Technological Evaluation of MIM (TEM-1 & 2)

TEM Experiment Apparatus MIM Hardware TEM Mounted to MIM


The objectives of this experiment were: (1) to demonstrate the effect of g-jitter on low-gravity fluid physics experiments, (2) to demonstrate utility of Canadian provided Microgravity Isolation Mount (MIM) to isolate fluids experiments from g-jitter and evaluate the controlled displacement capabilities of the MIM, and (3) to gather new information on the damping characteristics of liquid surfaces in low-gravity.

The second Technological Evaluation of the MIM, or TEM-2, was designed to evaluate the capabilities of the MIM in a different parameter range than that of TEM-1.

Shuttle-Mir Missions
TEM-1: STS-76, NASA-2, STS-79
TEM-2: STS-79, NASA-3 - NASA-6, STS-89 (never conducted)

The TEM experiment required the crewmember to setup the MIM and MGBX facilities and to install the TEM experiment on the MIM. Installation included securing a TEM test cell to the MIM flotor and transferring the test fluid from the reservoir to the cylindrical test chamber. Then the TEM specific configuration files were loaded into the MIM processor and the experiment began. These files instructed the MIM to oscillate sinusoidally at a fixed frequency, amplitude, and direction for a short period of time and then return to the vibration isolation mode. This sequence of oscillation/isolation was conducted over a wide range of frequencies and acceleration levels automatically. The crewmember was not required again until the end of a complete set of imposed oscillations. At the end of the sequence, the crewmember would transfer the MIM data to an optical disk for storage. Then, a new set of configuration files would be loaded into the MIM processor and another sequence of imposed oscillations performed.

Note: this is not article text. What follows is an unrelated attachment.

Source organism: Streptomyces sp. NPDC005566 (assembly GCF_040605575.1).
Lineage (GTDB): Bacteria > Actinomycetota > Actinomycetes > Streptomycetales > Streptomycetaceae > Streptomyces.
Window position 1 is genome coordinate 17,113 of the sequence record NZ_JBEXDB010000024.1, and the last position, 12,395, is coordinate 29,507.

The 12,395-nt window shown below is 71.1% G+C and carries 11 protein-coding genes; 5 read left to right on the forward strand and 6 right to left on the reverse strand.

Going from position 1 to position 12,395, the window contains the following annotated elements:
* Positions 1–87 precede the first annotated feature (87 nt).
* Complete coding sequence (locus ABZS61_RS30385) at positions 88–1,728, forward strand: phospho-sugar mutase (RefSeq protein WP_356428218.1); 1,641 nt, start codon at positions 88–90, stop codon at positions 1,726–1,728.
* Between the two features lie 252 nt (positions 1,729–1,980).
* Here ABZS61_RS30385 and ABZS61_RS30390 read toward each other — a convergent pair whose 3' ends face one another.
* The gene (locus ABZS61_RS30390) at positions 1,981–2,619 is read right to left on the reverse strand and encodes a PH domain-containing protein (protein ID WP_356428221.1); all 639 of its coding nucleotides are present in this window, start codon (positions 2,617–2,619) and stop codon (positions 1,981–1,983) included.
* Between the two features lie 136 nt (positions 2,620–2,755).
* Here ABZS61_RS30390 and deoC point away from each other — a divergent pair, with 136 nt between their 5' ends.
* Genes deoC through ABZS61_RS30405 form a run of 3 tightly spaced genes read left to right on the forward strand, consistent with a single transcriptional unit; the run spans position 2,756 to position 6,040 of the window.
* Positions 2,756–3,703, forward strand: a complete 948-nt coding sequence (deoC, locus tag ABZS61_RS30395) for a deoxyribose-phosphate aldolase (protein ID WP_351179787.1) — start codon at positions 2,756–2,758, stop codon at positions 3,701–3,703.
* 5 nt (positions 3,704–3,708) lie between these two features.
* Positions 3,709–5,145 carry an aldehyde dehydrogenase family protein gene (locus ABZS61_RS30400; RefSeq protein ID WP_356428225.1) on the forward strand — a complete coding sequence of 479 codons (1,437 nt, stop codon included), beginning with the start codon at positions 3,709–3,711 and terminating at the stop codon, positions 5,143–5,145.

During the NASA-2 mission, 6 sequences of imposed oscillations were performed on each of the TEM-1 test cells. Unfortunately, all of the acceleration data for one of the test cells was lost due to an error in translating and back-translating the TEM-1 experiment procedures. The experiment was rerun on this test cell, but the fluid in the test cell had become broken into many surfaces and drops. Therefore, for this test cell, there exists video data of the liquid surface during one run and acceleration data during another run. Correlation between the two runs is ongoing. The video data of the two test cells indicates that the dissipation of energy, or damping, is greater by an order of magnitude in the low contact angle system (wetting) than in the high contact angle system (less wetting). In addition, the natural frequency of the low contact angle system was less than that of the high contact angle system.

The TEM-1 experiment was a simple concept, but was greatly complicated by using three separate facilities for conducting the experiment. The MIM, the MGBX for video recording, and a third facility, MIPS, used for storing the MIM acceleration data on optical disk. The complexities of simultaneous development of facilities and experiments led to undefined interfaces between them. These complications were exacerbated by the translation of the procedures into Russian and then back into English. The crewmember, Shannon Lucid, went to great lengths to sort out the confusion, but errors and last minute changes in the crew procedures resulted in a loss of data. These errors and mistakes may have been overcome but for the lack of real-time communication between investigators and the crew on Mir.

Jeffrey S. Allen and Suzanne Saavedra, "NASA Sponsered Fluid Physics Experiments Conducted on the Mir Space Station", paper no. AIAA 99-0437, presented at the AIAA 37th Aerospace Sciences Meeting and Exhibit, January 11-14, 1999, Reno, Nevada.

Intent is to publish TEM-1 data and results in a NASA Technical Memorandum once the acceleration data is analyzed in Canada and the video is correlated.

Principal Investigators
Jeff Allen
National Center for Microgravity Research

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Page last updated: 07/16/1999